Until two months before her 2021 graduation from Ludington High School, Bailey Streeter was considering going away to college. Covid quarantine had limited much of her ability to get out of the house, and she wanted to have a new experience. “I’ve never traveled a lot, so being able to live somewhere else, like in a dorm, sounds fun to me,” she said. But in March 2021, Streeter, an excellent student involved in LHS band and on the bowling team, had an experience that changed her college trajectory. “I often had heart palpitations so I thought I wasn’t good at sports because of them, but at one of my Bowling meets, my heart hurt.” Streeter’s mom took her daughter to the local ER, who sent her to DeVos [Children’s Hospital]. At DeVos, they found a 34mm hole in her heart—an atrial septal defect. Streeter’s “broken heart,” as she calls it, required open heart surgery.
In light of needing major surgery, Streeter talked with her mom about options for college, and decided her best option was to start at West Shore Community College, using the Promise Scholarship. She signed up right after she got back from DeVos. Streeter’s successful surgery happened just weeks before her high school graduation. Though left with a large scar, she recovered quickly enough to walk with her graduating class that May. The young student was grateful that the Promise and WSCC made changing her mind “a lot easier” because of the fast application and acceptance process. “In many ways, my scar has opened doors for me,” she shared.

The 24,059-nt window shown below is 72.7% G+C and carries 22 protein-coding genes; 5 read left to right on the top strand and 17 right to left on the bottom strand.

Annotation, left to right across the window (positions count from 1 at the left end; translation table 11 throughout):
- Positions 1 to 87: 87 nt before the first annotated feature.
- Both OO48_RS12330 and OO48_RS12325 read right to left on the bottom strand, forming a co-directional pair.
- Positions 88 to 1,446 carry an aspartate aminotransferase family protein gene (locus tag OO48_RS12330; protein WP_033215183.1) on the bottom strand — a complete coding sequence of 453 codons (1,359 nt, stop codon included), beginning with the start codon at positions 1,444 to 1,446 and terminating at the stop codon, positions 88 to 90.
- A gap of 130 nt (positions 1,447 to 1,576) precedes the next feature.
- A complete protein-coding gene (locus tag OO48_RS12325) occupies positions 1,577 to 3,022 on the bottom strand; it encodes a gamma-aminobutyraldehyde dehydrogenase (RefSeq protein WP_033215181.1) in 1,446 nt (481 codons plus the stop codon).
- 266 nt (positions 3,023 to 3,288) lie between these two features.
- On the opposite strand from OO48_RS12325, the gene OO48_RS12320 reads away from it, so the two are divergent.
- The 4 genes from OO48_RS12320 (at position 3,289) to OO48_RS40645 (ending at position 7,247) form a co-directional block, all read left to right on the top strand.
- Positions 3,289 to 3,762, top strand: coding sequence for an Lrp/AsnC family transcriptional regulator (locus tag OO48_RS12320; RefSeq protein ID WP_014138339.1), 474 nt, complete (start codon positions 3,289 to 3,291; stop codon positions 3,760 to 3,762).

Now at WSCC, Streeter has a plan to get an Associate of Science so that she can transfer to GVSU and become a cardiovascular sonographer. After needing a number of EKGs, “I have become obsessed with the heart,” Streeter said, adding that her experience in the hospital made her believe in her ability to be a sonographer. But the road has had its challenges—namely, the pandemic, which has compelled so many first-year students across the nation to take online courses to stay safe. “I was surprised how unmotivated I was,” Streeter explained about her first semester in college. “I learn face-to-face so having online classes was a struggle.” Streeter worked through this struggle by reaching out to her professors, getting referred to support, setting aside specific times each week to do coursework outside of class, and by asking for what she needed, which in one course was more time to complete the work. Bailey’s college decision process was unique, but her experience in navigating her first year of college in the pandemic is a common story, that students need to hear: If you need support or you struggle, it is normal, okay, and there is help, so just ask.